Near The Creative Engagement Group offices in Manchester, UK, is a colourful reminder of how banking is quite visibly evolving to meet the demands of new customers.

Across the street from each other are Clydesdale and Yorkshire Bank’s concept store B Works (‘Like a coffee shop, but our coffee is free and we’re a bank’) and Lloyds Bank, replete with a vegan café. Millennial and Gen Z colleagues sell the benefits of online-only banks Monzo and Revolut, whilst self-proclaimed ‘challenger bank’ N26 pops up into social media feeds. Change is evidently afoot.

It’s a little simplistic to say that the tried and (once) trusted retail banks are dead or dying. But it is certainly the case that retail banking is not what it used to be – evolving radically through fintech, digital transformation, and contextual factors like ‘Open banking’ in the UK. Also, key to this ‘radical evolution’, are the banking behaviours of Gen Z and Millennials.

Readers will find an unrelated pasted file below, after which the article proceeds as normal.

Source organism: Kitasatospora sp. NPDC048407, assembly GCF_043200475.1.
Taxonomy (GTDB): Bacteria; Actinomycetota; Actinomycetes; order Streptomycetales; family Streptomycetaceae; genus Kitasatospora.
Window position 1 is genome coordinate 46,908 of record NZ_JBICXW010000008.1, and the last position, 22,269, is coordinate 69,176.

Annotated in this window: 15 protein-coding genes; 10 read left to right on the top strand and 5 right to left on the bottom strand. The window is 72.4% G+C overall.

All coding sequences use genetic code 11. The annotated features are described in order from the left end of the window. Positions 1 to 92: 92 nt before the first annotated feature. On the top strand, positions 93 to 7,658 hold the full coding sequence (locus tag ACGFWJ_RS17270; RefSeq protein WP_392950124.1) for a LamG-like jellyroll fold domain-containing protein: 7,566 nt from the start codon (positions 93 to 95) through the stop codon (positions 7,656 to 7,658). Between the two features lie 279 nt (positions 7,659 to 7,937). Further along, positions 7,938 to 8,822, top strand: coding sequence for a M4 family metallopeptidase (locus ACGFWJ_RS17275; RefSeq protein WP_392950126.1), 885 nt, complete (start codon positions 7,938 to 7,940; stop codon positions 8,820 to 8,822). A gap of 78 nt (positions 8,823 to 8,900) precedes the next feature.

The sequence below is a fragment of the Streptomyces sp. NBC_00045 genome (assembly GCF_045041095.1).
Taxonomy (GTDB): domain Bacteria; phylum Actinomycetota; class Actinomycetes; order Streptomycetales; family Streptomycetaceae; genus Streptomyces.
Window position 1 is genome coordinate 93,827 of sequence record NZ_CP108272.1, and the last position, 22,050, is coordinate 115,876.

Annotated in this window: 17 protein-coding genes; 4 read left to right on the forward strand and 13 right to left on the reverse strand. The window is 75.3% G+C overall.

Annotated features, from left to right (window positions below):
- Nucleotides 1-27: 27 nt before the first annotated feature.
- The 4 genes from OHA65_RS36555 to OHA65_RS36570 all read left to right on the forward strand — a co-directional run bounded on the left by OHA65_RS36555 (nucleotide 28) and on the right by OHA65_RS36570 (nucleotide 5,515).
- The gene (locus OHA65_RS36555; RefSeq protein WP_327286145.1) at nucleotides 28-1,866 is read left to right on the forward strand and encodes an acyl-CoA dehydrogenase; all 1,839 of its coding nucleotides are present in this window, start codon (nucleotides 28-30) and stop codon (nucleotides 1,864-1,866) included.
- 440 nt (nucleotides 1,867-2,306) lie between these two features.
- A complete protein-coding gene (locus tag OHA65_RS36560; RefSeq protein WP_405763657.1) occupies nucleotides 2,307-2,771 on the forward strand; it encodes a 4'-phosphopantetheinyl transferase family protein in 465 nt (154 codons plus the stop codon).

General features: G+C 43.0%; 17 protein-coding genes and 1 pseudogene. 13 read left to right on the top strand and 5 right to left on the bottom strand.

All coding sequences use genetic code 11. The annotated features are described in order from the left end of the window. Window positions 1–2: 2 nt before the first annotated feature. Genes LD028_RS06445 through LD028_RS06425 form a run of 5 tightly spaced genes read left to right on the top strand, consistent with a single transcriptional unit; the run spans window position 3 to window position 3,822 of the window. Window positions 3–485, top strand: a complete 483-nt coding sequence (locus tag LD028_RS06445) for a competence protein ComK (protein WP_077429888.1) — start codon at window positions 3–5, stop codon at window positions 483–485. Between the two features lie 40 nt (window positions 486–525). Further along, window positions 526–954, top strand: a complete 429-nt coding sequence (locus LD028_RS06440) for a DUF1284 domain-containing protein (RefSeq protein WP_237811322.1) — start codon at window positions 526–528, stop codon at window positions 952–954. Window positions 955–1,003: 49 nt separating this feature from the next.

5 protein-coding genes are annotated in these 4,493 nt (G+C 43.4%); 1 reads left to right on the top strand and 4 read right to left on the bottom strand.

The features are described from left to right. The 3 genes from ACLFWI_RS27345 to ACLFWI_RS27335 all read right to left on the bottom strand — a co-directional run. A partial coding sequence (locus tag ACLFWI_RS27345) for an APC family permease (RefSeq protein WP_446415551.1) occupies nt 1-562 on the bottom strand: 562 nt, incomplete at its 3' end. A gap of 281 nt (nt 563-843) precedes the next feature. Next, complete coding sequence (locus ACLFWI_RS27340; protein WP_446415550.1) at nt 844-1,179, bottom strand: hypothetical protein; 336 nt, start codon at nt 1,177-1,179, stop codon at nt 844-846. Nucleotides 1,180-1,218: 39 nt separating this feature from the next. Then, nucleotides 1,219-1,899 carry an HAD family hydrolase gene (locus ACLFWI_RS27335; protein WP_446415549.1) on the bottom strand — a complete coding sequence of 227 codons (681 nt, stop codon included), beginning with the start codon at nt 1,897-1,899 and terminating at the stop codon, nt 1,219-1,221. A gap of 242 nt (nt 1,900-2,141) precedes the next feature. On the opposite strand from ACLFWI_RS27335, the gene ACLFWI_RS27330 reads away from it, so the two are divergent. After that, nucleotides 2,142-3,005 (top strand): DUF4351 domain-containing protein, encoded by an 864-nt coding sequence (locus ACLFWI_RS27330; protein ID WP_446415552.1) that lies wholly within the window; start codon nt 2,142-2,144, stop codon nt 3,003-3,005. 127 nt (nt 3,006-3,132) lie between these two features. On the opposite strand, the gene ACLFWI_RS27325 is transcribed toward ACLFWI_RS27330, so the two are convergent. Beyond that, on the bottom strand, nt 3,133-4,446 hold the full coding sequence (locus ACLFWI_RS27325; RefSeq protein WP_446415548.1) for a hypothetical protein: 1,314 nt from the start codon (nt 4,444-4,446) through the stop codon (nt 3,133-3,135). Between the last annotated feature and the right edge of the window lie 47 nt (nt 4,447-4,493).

It is easy to dismiss Gen Z, those born between 1995 and 2015, as too young to factor in when thinking about the evolution of banking products. But in the US, 21% of Gen Z have a bank account by age 10, and 48% have a payment app on their phone. And, according to GlobalWebindex research 33% of Gen Z are already working.